By Dr. Jean Harvey-Berino, Ph.D., R.D., The EatingWell Diet (2007)
Getting to know where you are is essential in figuring out where you want to be. The EatingWell Diet is full of tools to help you on the way.
Keep a food diary: a place to record all the foods you eat, how much you eat, and when you eat, as well as a tally of the calories each item contributes. In The EatingWell Food Diary (click to download pdf) there is also space to jot down thoughts and feelings that contribute to your eating habits.
Why keep a diary? Being more self-aware helps tip you off to behaviors and calories that contribute to weight gain, and helps you break bad habits. By writing something down you become accountable for it, and that can be incredibly motivating. In fact, food diaries are so important, we consider them essential. Get started on yours, and you’ll see why in just a day or two.
What is your weight now, and how far is it from where you’d like to be? Most experts determine healthy weight ranges with a calculation that takes both weight and height into account to give you a single number called a Body Mass Index (BMI) value. Knowing your waist size is also helpful, since studies show that people who have more fat around their abdomens have greater risks of heart disease and diabetes. If your waist size is over 40 inches (men) or 35 inches (women), your risks of developing health problems are increased, and losing some weight might help bring your numbers into a healthier range.
1. EatingWell's Interactive Menu Planner provides calories for your favorite recipes and common foods. Drag and drop your choices into your weekly menu and the planner tallies calories for you.
2. The Calorie King Calorie, Fat & Carbohydrate Counter (Allan Borushek & Assoc. Inc./Family Health, 2007) is pocket-size and packed with listings.
3. The USDA's free database includes complete nutritional breakdowns for 7,412 commonly consumed foods.
How many calories do you need daily? Multiply your weight in pounds times 12 to get your weight maintenance number. That’s how many calories you’ll need to maintain your current weight, staying in energy balance at your current exercise level. Download our Goal Setting worksheet (click to download pdf) to set some goals now.
To lose weight, you need to create a negative energy balance—that is, decrease the calories you take in (eating less) and/or increase the calories you burn (exercising more). The best method is to do both.
One pound of fat contains 3,500 calories—so to lose 1 pound of fat, you need to create a negative energy balance of 3,500 calories. Do the math: Cut 500 calories per day from your weight-maintenance number, and you’ll lose approximately 1 pound per week. Likewise, a calorie deficit of 1,000 calories each day will add up to 2 pounds of weight loss per week.
Note: Do not go below 1,200 calories per day. Below this amount, it’s hard to get adequate daily nutrients. Don’t worry, you’ll still lose weight!
Recording your weight regularly is a powerful motivating tool. It can give you valuable feedback on how your weight-loss efforts are paying off and what’s not working. Moreover, studies suggest that keeping track of your scale readings over time might help prevent you from gaining weight. Since your weight can fluctuate greatly from day to day, it’s not important to weigh yourself daily—but some people find it easier to remember that way. Weighing once weekly is fine too. Use the Weight Tracker Chart (click to download pdf) to give you a good long-term view of your weight loss. The path to losing weight is never a straight line, but the long-term trend will show the pounds headed south.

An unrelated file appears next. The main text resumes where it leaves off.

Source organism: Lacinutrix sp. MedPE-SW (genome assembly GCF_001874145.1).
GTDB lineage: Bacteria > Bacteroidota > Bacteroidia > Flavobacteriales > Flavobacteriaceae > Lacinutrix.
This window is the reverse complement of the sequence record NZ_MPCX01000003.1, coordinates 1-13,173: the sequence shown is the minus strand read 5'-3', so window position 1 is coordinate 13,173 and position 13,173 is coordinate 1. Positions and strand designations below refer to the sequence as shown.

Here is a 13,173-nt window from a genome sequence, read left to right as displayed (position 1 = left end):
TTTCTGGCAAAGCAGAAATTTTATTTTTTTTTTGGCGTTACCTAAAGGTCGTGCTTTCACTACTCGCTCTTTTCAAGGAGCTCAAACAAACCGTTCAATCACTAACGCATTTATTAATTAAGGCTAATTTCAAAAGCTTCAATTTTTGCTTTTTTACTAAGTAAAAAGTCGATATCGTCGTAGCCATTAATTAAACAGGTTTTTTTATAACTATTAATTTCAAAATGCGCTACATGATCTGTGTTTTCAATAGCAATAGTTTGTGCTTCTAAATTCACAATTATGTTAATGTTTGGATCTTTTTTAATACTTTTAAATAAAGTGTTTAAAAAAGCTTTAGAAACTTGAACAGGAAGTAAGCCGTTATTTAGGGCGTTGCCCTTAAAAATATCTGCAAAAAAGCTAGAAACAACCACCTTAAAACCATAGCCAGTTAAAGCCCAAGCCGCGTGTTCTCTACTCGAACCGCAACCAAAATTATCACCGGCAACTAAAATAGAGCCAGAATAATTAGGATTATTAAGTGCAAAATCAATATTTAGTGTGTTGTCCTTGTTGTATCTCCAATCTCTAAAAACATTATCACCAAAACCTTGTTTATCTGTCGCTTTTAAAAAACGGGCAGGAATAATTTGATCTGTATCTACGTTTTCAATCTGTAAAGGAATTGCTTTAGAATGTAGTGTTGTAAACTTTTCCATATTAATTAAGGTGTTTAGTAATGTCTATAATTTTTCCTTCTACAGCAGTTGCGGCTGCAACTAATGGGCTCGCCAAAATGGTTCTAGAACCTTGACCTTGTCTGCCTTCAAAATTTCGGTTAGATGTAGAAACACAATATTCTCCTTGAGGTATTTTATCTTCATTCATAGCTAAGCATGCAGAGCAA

Regular physical activity comes pretty close to being a “magic bullet” for weight loss. Besides burning calories—which makes it easier to achieve that all-important negative-calorie balance that leads to weight loss—exercise also helps curb appetite. Becoming more physically fit makes your body more effective at burning calories, even when you’re not moving. (And of course, it’s not easy to eat ice cream when you’re running.)
However you choose to be active, you’ll need to make changes in your daily habits. One of the most powerful tools for mastering change is keeping a diary. In the same way that a food diary helps make you aware of (and accountable for) what you eat, an Activity Log can help you build more activity into your days. It’s motivating as well: by writing down each time you get moving, you give yourself credit for being active—and each activity adds up!
Starting today, take a few minutes to write down any heart-pumping activity you’ve completed, using the Activity Log (click to download pdf). You’ll find space to list a week’s worth of daily activities, the time and duration of each, as well as space to write thoughts and feelings.
For the first week, just concentrate on writing everything down and learning what you’ve noted about yourself.
But next week, start making an effort to track your exercise calories too. It’s terrifically motivating to add up all the calories you’re losing—and to see your progress in becoming fitter. How many calories you burn off depends on your size: people of different weight burn calories at different rates. Use the Calories Burned in 10 Minutes chart to help you calculate.